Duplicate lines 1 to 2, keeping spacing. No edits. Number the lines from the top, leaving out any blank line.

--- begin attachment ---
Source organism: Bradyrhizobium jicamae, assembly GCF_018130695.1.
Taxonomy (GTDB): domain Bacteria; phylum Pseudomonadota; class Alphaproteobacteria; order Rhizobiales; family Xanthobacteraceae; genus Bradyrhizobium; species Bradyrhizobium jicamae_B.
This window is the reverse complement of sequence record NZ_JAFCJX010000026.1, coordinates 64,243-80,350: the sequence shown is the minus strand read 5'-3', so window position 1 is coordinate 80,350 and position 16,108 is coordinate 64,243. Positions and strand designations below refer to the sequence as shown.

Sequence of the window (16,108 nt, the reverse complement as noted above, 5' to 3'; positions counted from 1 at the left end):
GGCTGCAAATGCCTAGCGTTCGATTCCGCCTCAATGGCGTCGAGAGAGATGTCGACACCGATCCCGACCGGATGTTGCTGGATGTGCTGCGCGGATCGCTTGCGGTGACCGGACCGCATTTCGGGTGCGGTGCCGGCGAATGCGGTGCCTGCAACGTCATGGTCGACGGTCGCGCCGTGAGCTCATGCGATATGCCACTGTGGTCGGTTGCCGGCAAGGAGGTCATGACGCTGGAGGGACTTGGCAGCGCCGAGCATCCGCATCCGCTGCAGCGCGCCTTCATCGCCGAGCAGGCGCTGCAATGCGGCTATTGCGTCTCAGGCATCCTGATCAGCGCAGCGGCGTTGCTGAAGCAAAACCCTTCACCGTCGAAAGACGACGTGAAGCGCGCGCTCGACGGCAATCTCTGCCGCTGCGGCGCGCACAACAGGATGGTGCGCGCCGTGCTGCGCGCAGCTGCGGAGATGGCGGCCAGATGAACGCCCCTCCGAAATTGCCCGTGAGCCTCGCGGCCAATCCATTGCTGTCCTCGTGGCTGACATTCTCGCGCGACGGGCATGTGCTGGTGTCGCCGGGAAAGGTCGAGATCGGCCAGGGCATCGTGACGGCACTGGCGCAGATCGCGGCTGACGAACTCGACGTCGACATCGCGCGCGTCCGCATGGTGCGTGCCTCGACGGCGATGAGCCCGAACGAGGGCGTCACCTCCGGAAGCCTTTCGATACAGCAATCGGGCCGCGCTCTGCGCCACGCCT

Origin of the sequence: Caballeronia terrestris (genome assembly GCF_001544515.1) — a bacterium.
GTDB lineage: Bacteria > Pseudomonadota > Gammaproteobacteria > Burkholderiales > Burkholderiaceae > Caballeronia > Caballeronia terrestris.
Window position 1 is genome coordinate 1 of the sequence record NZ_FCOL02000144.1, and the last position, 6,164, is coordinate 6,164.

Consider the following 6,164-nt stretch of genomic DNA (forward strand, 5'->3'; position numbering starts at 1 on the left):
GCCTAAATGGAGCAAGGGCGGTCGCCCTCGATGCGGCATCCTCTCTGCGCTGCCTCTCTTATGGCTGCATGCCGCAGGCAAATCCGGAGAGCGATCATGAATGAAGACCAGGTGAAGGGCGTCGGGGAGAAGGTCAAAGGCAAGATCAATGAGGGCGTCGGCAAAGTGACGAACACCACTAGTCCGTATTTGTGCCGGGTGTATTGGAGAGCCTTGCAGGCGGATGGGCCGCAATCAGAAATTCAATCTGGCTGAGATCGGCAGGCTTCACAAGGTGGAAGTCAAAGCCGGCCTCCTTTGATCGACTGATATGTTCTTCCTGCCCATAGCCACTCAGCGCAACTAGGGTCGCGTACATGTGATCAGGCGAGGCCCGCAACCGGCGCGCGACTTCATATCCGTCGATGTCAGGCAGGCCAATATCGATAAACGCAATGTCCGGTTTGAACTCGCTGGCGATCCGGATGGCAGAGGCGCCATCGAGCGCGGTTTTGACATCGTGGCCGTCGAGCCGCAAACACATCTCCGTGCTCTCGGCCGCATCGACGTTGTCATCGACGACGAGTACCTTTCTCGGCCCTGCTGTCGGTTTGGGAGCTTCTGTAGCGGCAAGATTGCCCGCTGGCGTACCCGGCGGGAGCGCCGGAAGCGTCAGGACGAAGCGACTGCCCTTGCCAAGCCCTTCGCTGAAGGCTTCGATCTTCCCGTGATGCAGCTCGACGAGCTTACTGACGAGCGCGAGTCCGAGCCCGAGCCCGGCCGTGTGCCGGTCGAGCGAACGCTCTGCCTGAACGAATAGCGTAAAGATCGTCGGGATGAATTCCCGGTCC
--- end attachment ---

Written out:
Source organism: Bradyrhizobium jicamae, assembly GCF_018130695.1.
Taxonomy (GTDB): domain Bacteria; phylum Pseudomonadota; class Alphaproteobacteria; order Rhizobiales; family Xanthobacteraceae; genus Bradyrhizobium; species Bradyrhizobium jicamae_B.